590169.fig.001
Figure 1: Apparatus set-up for photoassisted biodegradation process design.
2.3. Culture Characterization

Phylogenetic characterization of cells was performed on individual colonies of bacteria from the 8th-10th tube in the tenfold serial dilution preparation. LB and Plate Count (PC) agar was used for colony development. In preparation for the 16S rRNA sequence identification, the colonies were first classified based on morphology. A 16S rRNA fingerprinting method was used to obtain DNA sequences of pure isolates from the sludge. Genomic DNA was extracted from the pure cultures using a DN easy tissue kit (QIAGEN Ltd, West Sussex, UK). 16S rRNA genes of the isolates were then amplified by reverse transcriptase-polymerase chain reaction (RT-PCR) using primers pA and pH1. The primer pA corresponds to position 8–27 and primer pH1 corresponds to position 1541–1522 of the 16S gene [7]. The PCR products were then sent to Inqaba Biotech facility (in Pretoria) for sequencing where an internal primer pD was used. Primer pD corresponds to position 519–536 of the 16S gene. The sequence relationships to known bacteria were determined by searching known sequences in GenBank using a basic BLAST search of the National Center for Biotechnology Information (NCBI) gene library.

2.4. Analytical Methods
2.4.1. Chlorophenol Determination

4-CP concentration was measured in a Waters Alliance 2695 High-Performance Liquid Chromatography (HPLC) (Meadows Instrumentation Inc, Illinois, USA). The HPLC system consisted of the Waters 626 LC System, 717 Plus Autosampler, and the 996 Photodiode Array Detector. A Waters PAH C18 Symmetry Column (4.6 mm 250 mm, 5 m) was used. The samples were first filtered through a 5 mL syringe filter (0.4 5 m pore size). The injection volume was 10 L and the detector wavelength was 254 nm. The mobile phase used, A: B, 1% acetic acid in water: 1% acetic acid in acetonitrile. Data was interpreted by the Millennium 2010 Chromatography Manager.

2.4.2. Characterization of Intermediates

Degradation products were identified using gas chromatography coupled to mass spectrometry detector (GC-MS) (Clarus 600T, PerkinElmer, Massachusetts, USA) GC system with 5973N Mass Selective Detector, 7683 Series Injector Autosampler and G1701DA MSD Chem Station data acquisition software was used for GC-MS analysis. The GC separation was preformed on a fused silica capillary column (30 m 0.25 mm 0.25 m HP-5MS). The helium carrier gas flow rate was 1.0 mL min-1; the injector temperature was 250°C; the detector temperature was 280°C; and the transfer line temperature was set at 280°C. The column temperature was programmed to rise at a rate of 10°C min-1 first from 50 to 260°C, and then kept isothermal for 3 min at 260°C. 70 eV EI was used as the ionization voltage in the mass spectrometric analysis.

2.4.3. Gravimetric Analysis of Biomass

2 mL of solution was drawn from the reactor and placed in preweighed centrifuged tube and centrifuged on Mini Spin (Eppendorf) for 10 min at 10,000 rpm. After decanting the supernatant, the wet centrifuged tube was weighed and placed into an oven at 50°C for 24 h. The resulting change in weight from dried centrifuged tube with biomass and without was used to determine the cell weight. The mass and the volume filtered were used to calculate suspended cells concentration in mg L-1.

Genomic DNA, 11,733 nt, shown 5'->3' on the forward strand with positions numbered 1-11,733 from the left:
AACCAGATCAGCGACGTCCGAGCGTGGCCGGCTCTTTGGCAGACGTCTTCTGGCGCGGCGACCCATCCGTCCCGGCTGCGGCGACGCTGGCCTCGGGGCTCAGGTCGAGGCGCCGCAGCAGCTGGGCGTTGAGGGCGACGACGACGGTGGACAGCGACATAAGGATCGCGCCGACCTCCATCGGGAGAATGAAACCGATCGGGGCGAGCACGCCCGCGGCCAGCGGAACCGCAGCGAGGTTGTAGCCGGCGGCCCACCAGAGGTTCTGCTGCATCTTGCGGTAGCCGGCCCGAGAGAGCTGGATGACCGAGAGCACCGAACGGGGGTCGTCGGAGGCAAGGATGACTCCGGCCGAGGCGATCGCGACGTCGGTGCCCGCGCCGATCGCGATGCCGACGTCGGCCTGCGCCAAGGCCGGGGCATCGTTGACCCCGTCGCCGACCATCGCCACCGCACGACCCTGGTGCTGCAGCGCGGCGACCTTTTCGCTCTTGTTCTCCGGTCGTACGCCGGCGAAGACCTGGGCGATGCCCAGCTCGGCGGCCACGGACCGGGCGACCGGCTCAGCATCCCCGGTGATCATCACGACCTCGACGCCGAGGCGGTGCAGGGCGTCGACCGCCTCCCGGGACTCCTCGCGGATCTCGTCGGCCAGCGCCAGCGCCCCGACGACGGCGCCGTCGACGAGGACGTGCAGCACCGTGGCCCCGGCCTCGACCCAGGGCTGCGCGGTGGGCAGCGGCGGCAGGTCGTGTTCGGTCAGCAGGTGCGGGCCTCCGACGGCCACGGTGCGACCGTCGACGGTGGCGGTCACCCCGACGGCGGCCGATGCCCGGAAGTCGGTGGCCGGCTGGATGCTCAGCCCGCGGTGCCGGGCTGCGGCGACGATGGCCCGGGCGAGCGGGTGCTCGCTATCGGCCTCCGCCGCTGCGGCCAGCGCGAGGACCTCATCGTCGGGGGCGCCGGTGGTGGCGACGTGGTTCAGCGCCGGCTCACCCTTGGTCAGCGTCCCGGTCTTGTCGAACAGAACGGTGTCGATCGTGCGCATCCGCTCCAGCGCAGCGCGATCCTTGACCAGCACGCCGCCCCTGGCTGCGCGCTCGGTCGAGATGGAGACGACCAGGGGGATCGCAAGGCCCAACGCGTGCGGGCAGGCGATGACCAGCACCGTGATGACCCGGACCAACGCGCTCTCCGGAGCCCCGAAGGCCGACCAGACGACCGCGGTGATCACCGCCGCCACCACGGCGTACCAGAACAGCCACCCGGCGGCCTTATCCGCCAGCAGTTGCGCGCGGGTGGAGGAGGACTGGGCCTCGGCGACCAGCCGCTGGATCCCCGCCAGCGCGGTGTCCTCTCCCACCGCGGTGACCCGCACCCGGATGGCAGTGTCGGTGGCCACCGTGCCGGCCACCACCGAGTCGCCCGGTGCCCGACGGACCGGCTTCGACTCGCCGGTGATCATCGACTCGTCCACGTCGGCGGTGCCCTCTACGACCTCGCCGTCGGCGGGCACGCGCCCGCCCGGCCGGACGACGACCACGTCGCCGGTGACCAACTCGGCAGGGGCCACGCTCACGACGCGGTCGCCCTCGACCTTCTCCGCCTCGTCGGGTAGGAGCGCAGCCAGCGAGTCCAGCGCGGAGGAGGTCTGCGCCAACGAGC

3. Reaction Rate Kinetics

A general mass balance of 4-CP around a completely mixed photoreactor is as follows [8]: where = influent substrate concentration (), = effluent substrate concentration (), reaction rate (), Q is flow rate across the reactor (L3T-1), and V = operating volume of the reactor (L3). During steady state operation, the left-hand derivative approaches zero, that is, . Thus, (1) is simplified to. For the single reactant kinetics in the photochemical reaction chamber, we assume first-order rate kinetics, , such that, the rate constant can be estimated during steady-state operation from the influent and effluent concentration as follows: where = the hydraulic retention time V/Q (T) and ks = the first-order maximum reaction rate coefficient (T-1).

For the biological reactor, two reaction rate models were evaluated—the reaction without inhibition as described by the Michaelis-Menten substrate utilization rate kinetics [9]: and the reaction with substrate level inhibition as described by Briggs and Haldane [10]: where kms = maximum specific reaction rate coefficient (), Ks = half velocity concentration (), KI = coefficient of inhibition (), and X = the viable cell concentration in the reactor (). The reaction rate is substituted into the reactor mass balance as shown in (6) for example, which resolves to Equation (7) determined from the cell mass balance across the reactor shows that the cell yield in the reactor is proportional to substrate utilized by bacteria in the reactor, that is, Y = mass of cells per mass of substrate utilized. The above expression is only true when the HRT is short enough such that cell death within the reactor is insignificant. Two operation conditions were required to yield two equations that were solved simultaneously for the parameters kms and Ks. The mass balance equation resulting from the substitution of the inhibition kinetics (5) is more complex which resolves to The above equation was solved numerically.

4. Results and Discussion

4.1. Effect of 4-Chlorophenol Influent Loading

A series of experiments were carried out at different feed 4-CP concentrations (50 to 1000 mg L−1). The reactor was operated continuously until effluent conditions stabilized in a quasi-steady state. True steady-state conditions are expected after operation for 3 to 4 times the HRT (space times). This was shortened to two space times at a value of 6 days HRT. Operation at 50 mg L-1 yielded quasi-steady state conditions with observed effluent concentrations of 6.24 mg 4-CP L-1 in the chemical reactor and 1.13 mg 4-CP L-1 in the biological reactors (Figure 2(a)). Operation at 100 mg L-1 yielded quasi stead-state conditions with observed effluent concentrations of 36.3 mg 4-CP L-1 in the chemical reactor and 19.2 mg 4-CP L-1 in the biological reactor (Figure 3(a)).